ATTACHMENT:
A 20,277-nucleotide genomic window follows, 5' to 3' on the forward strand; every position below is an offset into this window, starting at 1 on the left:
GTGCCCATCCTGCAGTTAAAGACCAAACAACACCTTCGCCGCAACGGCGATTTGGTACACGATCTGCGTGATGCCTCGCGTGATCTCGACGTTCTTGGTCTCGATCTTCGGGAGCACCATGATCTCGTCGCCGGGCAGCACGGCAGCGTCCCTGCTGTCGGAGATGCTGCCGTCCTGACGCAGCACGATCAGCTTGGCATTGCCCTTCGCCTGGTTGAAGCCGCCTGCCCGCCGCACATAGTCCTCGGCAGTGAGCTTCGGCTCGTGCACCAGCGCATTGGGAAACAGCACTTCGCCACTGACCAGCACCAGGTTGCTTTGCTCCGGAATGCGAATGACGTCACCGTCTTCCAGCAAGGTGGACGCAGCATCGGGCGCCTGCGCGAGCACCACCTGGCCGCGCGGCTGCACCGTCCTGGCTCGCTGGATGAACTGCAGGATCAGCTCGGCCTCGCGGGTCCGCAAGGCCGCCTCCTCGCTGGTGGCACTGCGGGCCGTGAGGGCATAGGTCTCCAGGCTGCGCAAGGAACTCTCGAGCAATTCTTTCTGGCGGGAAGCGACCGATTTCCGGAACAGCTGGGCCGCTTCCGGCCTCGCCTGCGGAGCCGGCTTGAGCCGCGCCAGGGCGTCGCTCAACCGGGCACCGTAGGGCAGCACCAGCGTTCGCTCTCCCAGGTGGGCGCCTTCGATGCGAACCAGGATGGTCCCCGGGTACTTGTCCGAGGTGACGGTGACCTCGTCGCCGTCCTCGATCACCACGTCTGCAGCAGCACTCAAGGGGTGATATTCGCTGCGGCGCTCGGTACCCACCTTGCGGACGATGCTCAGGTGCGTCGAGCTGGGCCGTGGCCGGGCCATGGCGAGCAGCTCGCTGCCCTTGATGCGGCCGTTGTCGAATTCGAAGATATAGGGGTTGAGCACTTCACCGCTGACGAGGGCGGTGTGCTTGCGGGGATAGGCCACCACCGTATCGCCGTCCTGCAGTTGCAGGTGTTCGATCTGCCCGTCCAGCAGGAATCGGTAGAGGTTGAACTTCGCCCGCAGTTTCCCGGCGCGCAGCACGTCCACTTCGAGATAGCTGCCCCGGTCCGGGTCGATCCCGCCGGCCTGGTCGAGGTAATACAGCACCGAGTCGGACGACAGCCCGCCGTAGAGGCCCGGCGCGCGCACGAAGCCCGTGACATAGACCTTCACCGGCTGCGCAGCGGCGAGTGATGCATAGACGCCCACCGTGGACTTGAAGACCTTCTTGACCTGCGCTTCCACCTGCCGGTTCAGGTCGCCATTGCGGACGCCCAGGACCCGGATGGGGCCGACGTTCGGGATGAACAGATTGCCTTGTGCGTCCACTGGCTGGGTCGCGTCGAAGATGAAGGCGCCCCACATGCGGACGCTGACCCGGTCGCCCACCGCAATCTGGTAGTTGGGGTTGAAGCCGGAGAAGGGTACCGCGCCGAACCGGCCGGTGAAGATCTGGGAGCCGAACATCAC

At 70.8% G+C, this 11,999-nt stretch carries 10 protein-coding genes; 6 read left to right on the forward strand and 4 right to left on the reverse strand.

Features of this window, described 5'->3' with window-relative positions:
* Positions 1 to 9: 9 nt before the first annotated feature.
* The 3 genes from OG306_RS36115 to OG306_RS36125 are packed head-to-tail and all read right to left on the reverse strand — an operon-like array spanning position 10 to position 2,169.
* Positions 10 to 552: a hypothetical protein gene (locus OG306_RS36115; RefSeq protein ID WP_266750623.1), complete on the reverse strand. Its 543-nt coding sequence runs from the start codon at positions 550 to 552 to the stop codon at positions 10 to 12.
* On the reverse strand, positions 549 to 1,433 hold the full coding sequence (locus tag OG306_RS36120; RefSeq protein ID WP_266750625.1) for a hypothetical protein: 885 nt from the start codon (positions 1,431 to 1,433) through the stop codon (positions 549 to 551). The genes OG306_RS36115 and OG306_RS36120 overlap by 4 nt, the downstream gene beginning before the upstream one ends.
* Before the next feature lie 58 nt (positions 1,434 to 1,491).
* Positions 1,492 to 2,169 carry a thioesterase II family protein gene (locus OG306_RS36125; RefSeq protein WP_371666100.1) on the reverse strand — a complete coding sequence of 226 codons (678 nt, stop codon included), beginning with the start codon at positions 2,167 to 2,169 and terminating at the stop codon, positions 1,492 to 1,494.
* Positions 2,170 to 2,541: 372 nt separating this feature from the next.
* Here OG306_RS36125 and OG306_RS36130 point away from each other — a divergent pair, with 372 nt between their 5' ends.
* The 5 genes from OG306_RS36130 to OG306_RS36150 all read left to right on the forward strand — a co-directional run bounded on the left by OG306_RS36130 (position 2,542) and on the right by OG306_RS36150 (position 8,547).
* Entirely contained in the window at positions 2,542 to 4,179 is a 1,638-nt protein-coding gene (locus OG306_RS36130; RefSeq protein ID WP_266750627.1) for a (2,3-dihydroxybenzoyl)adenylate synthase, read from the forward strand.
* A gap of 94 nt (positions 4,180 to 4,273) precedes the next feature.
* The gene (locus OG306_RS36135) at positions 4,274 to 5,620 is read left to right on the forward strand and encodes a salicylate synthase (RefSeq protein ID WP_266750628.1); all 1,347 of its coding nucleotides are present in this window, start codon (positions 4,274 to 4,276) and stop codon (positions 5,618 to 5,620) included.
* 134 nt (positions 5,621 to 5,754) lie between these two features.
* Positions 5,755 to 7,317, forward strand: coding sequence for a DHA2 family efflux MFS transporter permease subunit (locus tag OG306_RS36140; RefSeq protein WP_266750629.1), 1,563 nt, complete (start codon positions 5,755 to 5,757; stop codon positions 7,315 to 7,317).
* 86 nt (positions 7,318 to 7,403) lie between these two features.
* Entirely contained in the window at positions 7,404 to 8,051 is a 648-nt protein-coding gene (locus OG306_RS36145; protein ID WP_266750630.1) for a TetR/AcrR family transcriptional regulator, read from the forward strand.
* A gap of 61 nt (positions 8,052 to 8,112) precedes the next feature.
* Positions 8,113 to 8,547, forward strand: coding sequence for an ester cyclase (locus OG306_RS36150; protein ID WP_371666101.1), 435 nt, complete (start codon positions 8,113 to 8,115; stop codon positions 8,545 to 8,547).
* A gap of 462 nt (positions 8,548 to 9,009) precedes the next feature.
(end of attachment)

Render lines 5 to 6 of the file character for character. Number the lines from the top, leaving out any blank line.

* Positions 1 to 9: 9 nt before the first annotated feature.
* The 3 genes from OG306_RS36115 to OG306_RS36125 are packed head-to-tail and all read right to left on the reverse strand — an operon-like array spanning position 10 to position 2,169.